Land of Opportunity: Grandfather’s Outburst Often Quoted

Fellow workers surprised by quiet man’s outburst; they often quoted him in good fun.

| Good Old Days

My grandfather, George Ubbinga, was born in Germany and came to America, the land of opportunity, with his parents in 1884. They first lived in McComb, Illinois. As soon as they arrived, 17-year-old George secured work in a brick factory in a small town near McComb. This was a Yankee settlement, and no one spoke or understood German. Grandpa felt insecure and spoke nothing more than an occasional word while he was at work, but he picked up words and phrases here and there. One night he left his jacket at work, and when he went to pick it up the next morning, rats had gotten into it and ruined it. Very angry, he exploded, "Damn the American rats!" The sudden outburst from this quiet boy so surprised and amused his fellow workers that it was never forgotten. His first sentence in English became a much quoted, good-humored byword among those he worked with as long as he was there.

Myrtle May Duin
George, Iowa

Back in 1955 a call went out from the editors of the then CAPPER’s Weekly asking for readers to send in articles on true pioneers. Hundreds of letters came pouring in from early settlers and their children, many now in their 80s and 90s, and from grandchildren of settlers, all with tales to tell. So many articles were received that a decision was made to create a book, and in 1956, the first My Folks title – My Folks Came in a Covered Wagon – hit the shelves. Nine other books have since been published in the My Folks series, all filled to the brim with true tales from CAPPER’s readers, and we are proud to make those stories available to our growing online community.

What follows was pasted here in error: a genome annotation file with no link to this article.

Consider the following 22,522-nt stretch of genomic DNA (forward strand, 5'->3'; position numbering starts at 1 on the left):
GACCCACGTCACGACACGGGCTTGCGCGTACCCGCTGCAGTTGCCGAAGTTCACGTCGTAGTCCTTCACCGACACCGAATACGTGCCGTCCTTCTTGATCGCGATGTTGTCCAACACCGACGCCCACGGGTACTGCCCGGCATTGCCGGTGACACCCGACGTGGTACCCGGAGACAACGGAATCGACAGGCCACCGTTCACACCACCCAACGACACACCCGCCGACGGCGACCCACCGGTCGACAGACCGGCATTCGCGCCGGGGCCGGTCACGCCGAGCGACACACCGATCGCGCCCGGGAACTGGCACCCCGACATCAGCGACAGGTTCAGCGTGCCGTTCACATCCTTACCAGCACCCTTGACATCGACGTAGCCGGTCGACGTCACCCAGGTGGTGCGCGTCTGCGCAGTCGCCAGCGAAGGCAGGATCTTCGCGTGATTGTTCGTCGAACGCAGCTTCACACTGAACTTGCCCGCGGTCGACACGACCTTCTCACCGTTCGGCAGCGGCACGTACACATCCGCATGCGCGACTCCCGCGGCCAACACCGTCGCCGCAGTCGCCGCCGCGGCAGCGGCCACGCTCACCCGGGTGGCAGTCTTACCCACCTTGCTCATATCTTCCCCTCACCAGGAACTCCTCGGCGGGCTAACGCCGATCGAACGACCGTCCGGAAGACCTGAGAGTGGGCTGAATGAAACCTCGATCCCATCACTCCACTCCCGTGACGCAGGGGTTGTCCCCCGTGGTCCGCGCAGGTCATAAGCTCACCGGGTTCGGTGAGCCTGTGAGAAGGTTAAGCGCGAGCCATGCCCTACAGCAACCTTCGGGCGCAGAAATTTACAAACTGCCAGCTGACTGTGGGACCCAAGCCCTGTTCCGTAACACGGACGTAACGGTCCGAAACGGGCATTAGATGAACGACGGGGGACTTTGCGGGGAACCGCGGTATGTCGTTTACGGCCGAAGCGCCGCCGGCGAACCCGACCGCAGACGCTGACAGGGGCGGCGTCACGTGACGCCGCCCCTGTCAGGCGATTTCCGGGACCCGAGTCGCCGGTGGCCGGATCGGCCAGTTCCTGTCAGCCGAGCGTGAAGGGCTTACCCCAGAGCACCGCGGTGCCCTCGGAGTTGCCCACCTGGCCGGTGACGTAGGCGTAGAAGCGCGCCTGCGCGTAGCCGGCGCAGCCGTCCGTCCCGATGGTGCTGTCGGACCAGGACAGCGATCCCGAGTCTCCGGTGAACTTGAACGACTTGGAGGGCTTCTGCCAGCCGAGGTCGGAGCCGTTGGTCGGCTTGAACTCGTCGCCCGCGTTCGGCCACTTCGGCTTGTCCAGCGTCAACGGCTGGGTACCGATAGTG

February 15-16, 2020
Belton, Texas

Join us in the Lone Star state to explore ways to save money and live efficiently. This two-day event includes hands-on workshops and a marketplace featuring the latest homesteading products.


Subscribe today

Capper's FarmerWant to rediscover what made grandma’s house the fun place we all remember? Capper’s Farmer — the newly restored publication from the rural know-how experts at — updates the tried-and-true methods your grandparents used for cooking, crafting, gardening and so much more. Subscribe today and discover the joys of homemade living and homesteading insight — with a dash of modern living — that makes up the new Capper’s Farmer.

Save Even More Money with our automatic renewal savings plan!

Pay now with a credit card and take advantage of our automatic renewal savings plan. You save an additional $6 and get 4 issues of Capper's Farmer for only $16.95 (USA only).

Or, Bill Me Later and I'll pay just $22.95 for a one year subscription!

Facebook Pinterest Instagram YouTube Twitter

Free Product Information Classifieds

click me